Difference between revisions of "ARM RealView"

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ARM Ltd. RealView is a blanket name for development packages from ARM including for example the "RealView Developer Suite" (RVDS) which includes a compiler. However to most developers the RealView is synonymous with an evaluation board which has it's machine set-up available in the kernel ''arch/arm/mach-realview''.
 
ARM Ltd. RealView is a blanket name for development packages from ARM including for example the "RealView Developer Suite" (RVDS) which includes a compiler. However to most developers the RealView is synonymous with an evaluation board which has it's machine set-up available in the kernel ''arch/arm/mach-realview''.
  
It's siblings are the [[ARM Versatile]] and [[ARM Integrator]] boards. These have own machine entries in the ARM arch kernel tree, but in marketing materials these are also named "RealView Versatile" and "RealView Integrator". The Integrator boards supporting ARM7 CPUs are the oldest, Versatile is middle-age and supports ARM9 CPUs, and the ones named simply RealView are the newest ones supporting ARM11 and Cortex A8/A9 (CPUv6,CPUv7) CPUs.
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The RealView siblings are:
  
All the boards come in a black square box with PCI card slots, and support using PCI peripherals and e.g. a PS2 keyboard and mouse so they can more or less be used as desktop computers if so desired.
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* ''mach-integrator'' [[ARM Integrator Info]] also named "RealView Integrator" boards are the oldest and support ARM7, ARM9 and ARM10 CPUs
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* ''mach-versatile'' [[ARM Versatile]] also named "RealView Versatile" is middle-age and supports a family of ARM9 CPUs
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* ''mach-realview'' '''ARM RealView''' - the machine configurations named simply RealView are the newest ones supporting ARM11 and Cortex A8/A9 (CPUv6,CPUv7) CPUs, the product name for these is actually also "RealView Versatile" but traditionally have their own entry in the kernel tree
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These all have own machine entries in the ARM arch kernel tree.
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All these boards come in a black square box with PCI card slots, and support using PCI peripherals and e.g. a PS2 keyboard and mouse so they can more or less be used as desktop computers if so desired.
  
 
However RealView boards are quite expensive and few people can afford them, while they are still the preferred choice for companies wanting to work with the very latest ARM cores.
 
However RealView boards are quite expensive and few people can afford them, while they are still the preferred choice for companies wanting to work with the very latest ARM cores.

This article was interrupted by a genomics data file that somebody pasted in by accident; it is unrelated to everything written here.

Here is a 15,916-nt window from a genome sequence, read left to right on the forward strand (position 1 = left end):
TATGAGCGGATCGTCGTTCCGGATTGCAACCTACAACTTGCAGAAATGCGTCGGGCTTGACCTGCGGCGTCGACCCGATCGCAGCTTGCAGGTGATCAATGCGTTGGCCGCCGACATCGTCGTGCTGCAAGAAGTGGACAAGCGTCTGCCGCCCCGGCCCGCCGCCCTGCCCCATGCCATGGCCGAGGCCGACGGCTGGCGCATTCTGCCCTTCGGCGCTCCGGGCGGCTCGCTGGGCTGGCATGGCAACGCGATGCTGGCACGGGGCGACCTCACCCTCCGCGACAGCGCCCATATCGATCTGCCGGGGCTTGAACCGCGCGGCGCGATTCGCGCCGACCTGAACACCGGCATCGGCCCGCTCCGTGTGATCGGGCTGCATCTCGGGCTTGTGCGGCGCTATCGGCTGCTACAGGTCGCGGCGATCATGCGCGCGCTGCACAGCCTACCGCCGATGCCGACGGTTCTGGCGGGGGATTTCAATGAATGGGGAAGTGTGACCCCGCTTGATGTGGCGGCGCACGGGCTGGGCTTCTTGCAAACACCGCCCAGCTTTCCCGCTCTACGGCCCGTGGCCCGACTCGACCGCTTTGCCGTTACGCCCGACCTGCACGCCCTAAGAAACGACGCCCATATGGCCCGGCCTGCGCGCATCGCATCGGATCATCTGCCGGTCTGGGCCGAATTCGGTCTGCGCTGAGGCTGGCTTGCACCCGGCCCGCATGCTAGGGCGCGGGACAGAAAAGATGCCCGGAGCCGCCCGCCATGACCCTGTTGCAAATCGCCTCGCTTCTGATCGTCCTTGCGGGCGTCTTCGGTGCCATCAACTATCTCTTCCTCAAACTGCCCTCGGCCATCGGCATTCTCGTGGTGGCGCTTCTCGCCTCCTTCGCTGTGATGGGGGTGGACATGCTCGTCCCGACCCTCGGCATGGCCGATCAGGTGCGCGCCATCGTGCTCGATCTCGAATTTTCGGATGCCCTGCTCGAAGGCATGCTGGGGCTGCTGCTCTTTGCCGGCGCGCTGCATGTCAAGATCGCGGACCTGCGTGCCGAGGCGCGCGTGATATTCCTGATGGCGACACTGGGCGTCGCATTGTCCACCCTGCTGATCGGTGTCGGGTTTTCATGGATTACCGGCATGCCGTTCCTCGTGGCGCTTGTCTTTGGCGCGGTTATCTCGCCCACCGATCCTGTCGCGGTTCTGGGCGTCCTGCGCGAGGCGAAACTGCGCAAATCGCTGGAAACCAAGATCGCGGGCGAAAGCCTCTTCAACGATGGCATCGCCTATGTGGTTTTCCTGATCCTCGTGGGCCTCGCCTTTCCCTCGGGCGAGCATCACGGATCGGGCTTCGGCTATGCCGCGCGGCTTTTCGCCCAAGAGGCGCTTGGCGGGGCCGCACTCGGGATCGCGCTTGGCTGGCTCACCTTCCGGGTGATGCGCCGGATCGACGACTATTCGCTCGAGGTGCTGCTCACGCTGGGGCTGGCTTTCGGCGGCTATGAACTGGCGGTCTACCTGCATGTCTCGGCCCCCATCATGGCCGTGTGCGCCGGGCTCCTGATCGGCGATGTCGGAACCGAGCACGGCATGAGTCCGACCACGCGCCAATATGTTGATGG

== Links ==
 
== Links ==
* [http://infocenter.arm.com/help/index.jsp?topic=/com.arm.doc.dui0274a/index.html RealView development boards] over at ARM infocenter
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* [http://infocenter.arm.com/help/index.jsp?topic=/com.arm.doc.set.boards/index.html RealView development boards] over at ARM infocenter
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* [http://www.arm.com/products/tools/versatile.php RealView Versatile Family]
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* [http://www.realviewice.com RealView ICE(RVI) Emulator] target connection adopter tool, adopting Ethernet/USB host connection to 20pin JTAG/LVDS target conection
  
 
[[Category: Linux]]
 
[[Category: Linux]]
 
[[Category:Development Boards]]
 
[[Category:Development Boards]]
 
[[Category:ARM Development Boards]]
 
[[Category:ARM Development Boards]]

Latest revision as of 16:02, 21 January 2011

ARM Ltd. RealView is a blanket name for development packages from ARM including for example the "RealView Developer Suite" (RVDS) which includes a compiler. However to most developers the RealView is synonymous with an evaluation board which has it's machine set-up available in the kernel arch/arm/mach-realview.

The RealView siblings are:

  • mach-integrator ARM Integrator Info also named "RealView Integrator" boards are the oldest and support ARM7, ARM9 and ARM10 CPUs
  • mach-versatile ARM Versatile also named "RealView Versatile" is middle-age and supports a family of ARM9 CPUs
  • mach-realview ARM RealView - the machine configurations named simply RealView are the newest ones supporting ARM11 and Cortex A8/A9 (CPUv6,CPUv7) CPUs, the product name for these is actually also "RealView Versatile" but traditionally have their own entry in the kernel tree

These all have own machine entries in the ARM arch kernel tree.

All these boards come in a black square box with PCI card slots, and support using PCI peripherals and e.g. a PS2 keyboard and mouse so they can more or less be used as desktop computers if so desired.

However RealView boards are quite expensive and few people can afford them, while they are still the preferred choice for companies wanting to work with the very latest ARM cores.

Links